--Div. Scep

Don't let those gnomes and their illusions get you down. They're just gnomes and illusions.

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Alouette, je te plumerai.
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27-12-2016, 06:25 PM
RE: George Michael died.
(27-12-2016 04:24 PM)Old Man Marsh Wrote:  "It's a generation beginning to mourn its lost youth and also beginning to come to grips with its own mortality. It isn't that these Dead Pop Icons were exceptionally good, it's just that they were around back when life was still fun."

--Div. Step

Yes and no. More no than yes.

I was talking about this with my son, who is 19, yesterday when trying to explain why I felt a pop of "Oh, no, that's awful" when I heard about George Michael's death. I think it's more complicated than simply mourning lost youth/mortality. Many people who were young adults in the '80s and '90s have many specific memories evoked by his songs, not just a feeling of being younger, and so some of the sense of loss is due to those links to dances and the beach and the radio, etc. It's not just, this guy's my age and he died, although there's certainly something of that in the response. I agree the many of the songs are not destined for immortality, although they are elevated by the vocal performance--he was a hell of a singer. I love Careless Whisper and a later GM song, Father Figure, and I don't care if they're "great" songs or not. But there's a long list of pop stars from the 80s and 90s that I don't believe I would care about, even though I have memories attached to their songs, too. For example: Duran Duran. So there's something extra, indefinable and personal, certainly, about the stars and songs that make me sad, years later, when their makers die.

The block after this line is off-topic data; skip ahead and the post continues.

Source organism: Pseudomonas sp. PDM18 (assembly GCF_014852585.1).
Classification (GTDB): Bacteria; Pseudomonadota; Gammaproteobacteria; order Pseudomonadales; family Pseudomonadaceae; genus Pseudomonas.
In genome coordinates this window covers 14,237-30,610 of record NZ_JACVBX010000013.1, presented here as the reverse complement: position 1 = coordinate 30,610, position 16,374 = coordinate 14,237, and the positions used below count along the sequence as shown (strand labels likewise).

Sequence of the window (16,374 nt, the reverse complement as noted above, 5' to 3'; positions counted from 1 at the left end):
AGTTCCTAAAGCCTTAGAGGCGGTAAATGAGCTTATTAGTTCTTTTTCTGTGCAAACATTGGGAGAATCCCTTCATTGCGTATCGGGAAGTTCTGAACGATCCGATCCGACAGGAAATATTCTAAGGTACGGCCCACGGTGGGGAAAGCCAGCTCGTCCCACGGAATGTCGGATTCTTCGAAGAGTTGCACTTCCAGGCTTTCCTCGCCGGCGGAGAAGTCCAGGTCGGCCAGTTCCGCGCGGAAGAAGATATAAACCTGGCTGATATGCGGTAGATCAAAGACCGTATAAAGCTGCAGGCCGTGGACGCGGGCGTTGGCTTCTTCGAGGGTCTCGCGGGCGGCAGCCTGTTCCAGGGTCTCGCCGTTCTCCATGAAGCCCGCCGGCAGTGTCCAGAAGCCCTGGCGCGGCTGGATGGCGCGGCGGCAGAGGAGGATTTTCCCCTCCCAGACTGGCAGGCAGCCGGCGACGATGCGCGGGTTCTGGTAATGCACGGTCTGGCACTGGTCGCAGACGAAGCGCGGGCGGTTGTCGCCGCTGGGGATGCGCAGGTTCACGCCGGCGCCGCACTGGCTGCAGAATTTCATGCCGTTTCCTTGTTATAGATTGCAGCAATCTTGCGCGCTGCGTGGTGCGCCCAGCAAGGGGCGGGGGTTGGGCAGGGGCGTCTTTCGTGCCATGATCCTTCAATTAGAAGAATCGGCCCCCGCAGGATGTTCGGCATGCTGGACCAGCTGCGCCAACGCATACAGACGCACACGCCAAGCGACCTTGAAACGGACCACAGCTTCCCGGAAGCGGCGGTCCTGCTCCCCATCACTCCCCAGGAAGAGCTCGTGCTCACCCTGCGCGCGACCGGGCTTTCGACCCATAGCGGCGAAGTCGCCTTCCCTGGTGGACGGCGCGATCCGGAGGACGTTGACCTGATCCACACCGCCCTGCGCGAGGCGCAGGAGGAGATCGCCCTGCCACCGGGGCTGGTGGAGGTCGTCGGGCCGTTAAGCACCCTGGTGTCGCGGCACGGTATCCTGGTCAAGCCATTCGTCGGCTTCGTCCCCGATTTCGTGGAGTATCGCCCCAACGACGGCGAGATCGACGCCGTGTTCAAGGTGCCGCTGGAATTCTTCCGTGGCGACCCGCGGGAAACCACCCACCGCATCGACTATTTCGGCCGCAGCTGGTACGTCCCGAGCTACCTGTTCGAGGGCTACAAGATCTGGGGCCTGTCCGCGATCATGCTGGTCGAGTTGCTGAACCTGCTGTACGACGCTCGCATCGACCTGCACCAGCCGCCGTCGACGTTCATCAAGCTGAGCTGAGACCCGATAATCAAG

My son listened patiently to me. Then, sadly, Carrie Fisher died, and my son looked as though he'd been punched in the gut when he heard the news. I'm very sad about Carrie Fisher, too, for an entirely different set of reasons. We attach and we don't always know why.

Off to listen to Father Figure.
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27-12-2016, 08:27 PM
RE: George Michael died.
(26-12-2016 11:40 PM)KUSA Wrote:  
(26-12-2016 09:48 PM)BnW Wrote:  If anything, the kerosene fumes made it manageable for me and enhanced the experience.


You need counseling.

I do need counseling. Memories of Careless Whisper make me want to kill and maim people.

Shackle their minds when they're bent on the cross
When ignorance reigns, life is lost
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27-12-2016, 08:41 PM
RE: George Michael died.